It was mid-June, meaning the middle of winter and a mere week before the shortest day of the year. At this time of year the waters just off the Western Cape coast are brimming with seabirds and trawlers are followed by thousands of hungry birds squabbling over discards from the boats. The usual culprits...
  • Blog Post: This got me hooked

    Guy Shorrock (rspb-images.com) I was excited to read that last week the Indian Ocean Tuna Commission (IOTC) made a landmark decision - all longline vessels in the Indian Ocean will now be required to use two seabird bycatch mitigation measures. This follows a similar decision made by the International...
  • Blog Post: A burden or a blessing?

    What a beautiful day! We've been making the most of the autumn sunshine, kayaking along the creeks that run through the salt marshes of the glorious north Norfolk coast. It's like a secret world, with chattering mallards, little egrets stalking their supper, curlews calling and flocks of starlings...
  • Blog Post: Sweatin' for seabirds

    Hello, This is my a first blog post. A truly momentous day. It is thus only fitting that I commence this post the way that all good blog posts should commence: with a photo of two grown men sweating in bird costumes. One in orange pantaloons, the other in white leggings. Fortunately the photographer...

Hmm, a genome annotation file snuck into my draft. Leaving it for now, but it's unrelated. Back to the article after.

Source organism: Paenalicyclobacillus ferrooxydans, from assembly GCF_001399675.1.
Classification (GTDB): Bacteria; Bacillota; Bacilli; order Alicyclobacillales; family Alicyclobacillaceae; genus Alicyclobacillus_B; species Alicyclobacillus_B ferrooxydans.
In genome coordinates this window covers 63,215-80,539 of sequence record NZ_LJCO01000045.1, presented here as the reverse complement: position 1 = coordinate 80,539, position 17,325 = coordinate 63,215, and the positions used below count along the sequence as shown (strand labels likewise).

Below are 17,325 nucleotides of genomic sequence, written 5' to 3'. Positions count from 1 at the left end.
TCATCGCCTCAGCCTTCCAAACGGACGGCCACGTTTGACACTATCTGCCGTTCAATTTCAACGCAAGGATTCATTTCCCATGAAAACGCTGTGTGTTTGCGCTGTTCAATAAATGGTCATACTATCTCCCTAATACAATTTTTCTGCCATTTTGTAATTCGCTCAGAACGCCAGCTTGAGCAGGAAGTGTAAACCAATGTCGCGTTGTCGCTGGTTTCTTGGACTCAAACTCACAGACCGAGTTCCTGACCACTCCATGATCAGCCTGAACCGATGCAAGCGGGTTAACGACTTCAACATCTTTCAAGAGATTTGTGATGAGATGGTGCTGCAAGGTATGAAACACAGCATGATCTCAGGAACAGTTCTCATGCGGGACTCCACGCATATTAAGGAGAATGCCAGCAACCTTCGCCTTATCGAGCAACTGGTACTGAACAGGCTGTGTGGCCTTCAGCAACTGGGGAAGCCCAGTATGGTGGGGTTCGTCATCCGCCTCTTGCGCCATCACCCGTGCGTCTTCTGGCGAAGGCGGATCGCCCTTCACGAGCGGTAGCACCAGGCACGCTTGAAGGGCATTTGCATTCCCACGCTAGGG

• Blog Post: Stamp out the slaughter

    Photo: Grahame Madge (rspb-images.com) Black browed albatrosses (like those above) are stunning birds. A pure white head with a black eye line that any 60's model would have been proud of, and an impressive wingspan of up to 2.5m (around 8 feet in old money). Like other albatrosses they mature...
  • Blog Post: Stamp collection

    When I was at school we were always collecting stamps for some cause or other, but as time moved on it seemed to fall out of favour, and was replaced by sponsored activities. Today, with the Royal Mail launching the last set in their series of 'Post and Go' bird stamps, I thought it was a good...
  • Blog Post: 320,000 reasons to support our campaign

    Fabiano Peppes (rspb-images.com) It is well established that seabirds die each year by being caught up in fishing lines, at rates that are pushing some species of albatross, petrels and shearwaters to the very edge of extinction. Orea Anderson, our Global Seabird Programme Policy Officer, will today...